The Maritime History of the Great Lakes

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The following is as accurate an account of the loss of the schooner Speedy in his Majesty's service on Lake Ontario, as we have been able to collect: -.

The Speedy, Captain Paxton, left this port (York) on Sunday evening the 7th of October last, with a moderate breeze from the N.W. for Presque Isle, and was descried off that island on the Monday following before dark, where preparations were made for the reception of the passengers, but the wind coming around from the N.E. blew with such violence as to render it impossible for her to enter the harbor, and very shortly after she disappeared. A large fire was then kindled on shore, as a guide to the vessel during the night, but she has not since been seen or heard of, and it is with the most painful sensations, we have to say, we fear it is totally lost. Enquiry we understand, has been made at almost every port on the Lake, but without effect; and no intelligence respecting the fate of this unfortunate vessel could be obtained; it is therefore generally concluded that she has either upset or foundered.

It is also reported by respectable authority, that several articles, such as the compass box, hen-coop and mast, known to have belonged to this vessel, have been picked up on the opposite side of the lake.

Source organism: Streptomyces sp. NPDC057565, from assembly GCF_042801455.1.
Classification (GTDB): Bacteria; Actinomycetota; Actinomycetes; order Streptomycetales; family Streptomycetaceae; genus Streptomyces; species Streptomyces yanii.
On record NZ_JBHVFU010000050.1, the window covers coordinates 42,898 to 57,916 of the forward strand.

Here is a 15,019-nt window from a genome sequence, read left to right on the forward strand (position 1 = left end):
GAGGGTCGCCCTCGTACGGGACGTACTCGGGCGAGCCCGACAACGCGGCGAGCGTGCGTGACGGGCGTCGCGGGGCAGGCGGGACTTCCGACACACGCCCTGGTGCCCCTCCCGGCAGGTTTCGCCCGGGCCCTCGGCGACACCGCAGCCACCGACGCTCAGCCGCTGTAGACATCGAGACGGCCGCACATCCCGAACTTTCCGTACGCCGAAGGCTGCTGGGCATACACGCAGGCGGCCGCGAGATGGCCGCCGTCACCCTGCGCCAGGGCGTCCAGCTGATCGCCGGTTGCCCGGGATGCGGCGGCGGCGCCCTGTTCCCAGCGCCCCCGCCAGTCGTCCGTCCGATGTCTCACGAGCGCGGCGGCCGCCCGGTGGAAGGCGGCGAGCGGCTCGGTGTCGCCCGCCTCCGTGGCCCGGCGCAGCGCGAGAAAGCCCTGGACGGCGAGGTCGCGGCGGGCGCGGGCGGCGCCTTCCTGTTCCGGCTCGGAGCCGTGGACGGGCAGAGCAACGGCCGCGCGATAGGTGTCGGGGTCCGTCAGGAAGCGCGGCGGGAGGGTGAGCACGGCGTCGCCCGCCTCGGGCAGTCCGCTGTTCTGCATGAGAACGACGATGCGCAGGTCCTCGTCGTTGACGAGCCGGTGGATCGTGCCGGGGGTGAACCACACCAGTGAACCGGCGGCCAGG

The passengers on board the ill-fated Speedy, as near as we can recollect, were Mr. Justice Cochrane; Robert J.D. Gray, Esq., Solicitor General, and Member of the House of Assembly; Angus M'Donell, Esq., Advocate, also a Member of the House of Assembly; Mr. Jacob Herchmer, merchant; Mr. John Stegmann, surveyor; Mr. George Cowan, Indian interpreter; James Ruggles, Esq.; Mr. Anderson, Student in the Law; Mr. John Fisk, High Constable, all of this place. The above named gentlemen were proceeding to the District of Newcastle, in order to hold the Circuit, and for the trial of an Indian (also on board the Speedy) indicted for the murder of John Sharp, late of the Queen's Rangers. It is also reported, but we cannot vouch for its authenticity, that exclusive of the above passengers, there were on board two other persons, one in the service of Mr. Justice Cochrane, and the other in that of the Solicitor General; as also two children of parents whose indigent circumstances necessitated them to travel by land.

The crew of the Speedy, it is said, consisted of five seamen (three of whom have left large families), exclusive of Capt. Paxton, who also had a very large family. The total number of souls on board the Speedy is computed to be about twenty.

A more distressing and melancholy event has not occurred to this place for many years - nor does it often happen that such a number of persons of respectibility are collected in the same vessel. - Not less than nine widows and we know not how many children, have to lament the loss of their husbands and fathers, who alas, have, perhaps in the course of a few minutes, met with a watery grave!

It is somewhat remarkable, that this is the third or fourth accident of a similar nature within these few years - the cause of which appears worthy the attention and investigation of persons conversant in the art of shipbuilding.

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3 Nov 1804
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  • Ohio, United States
    Latitude: 41.4995 Longitude: -81.69541
Rick Neilson
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pd [more details]
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Public domain: Copyright has expired according to the applicable Canadian or American laws. No restrictions on use.
Maritime History of the Great Lakes
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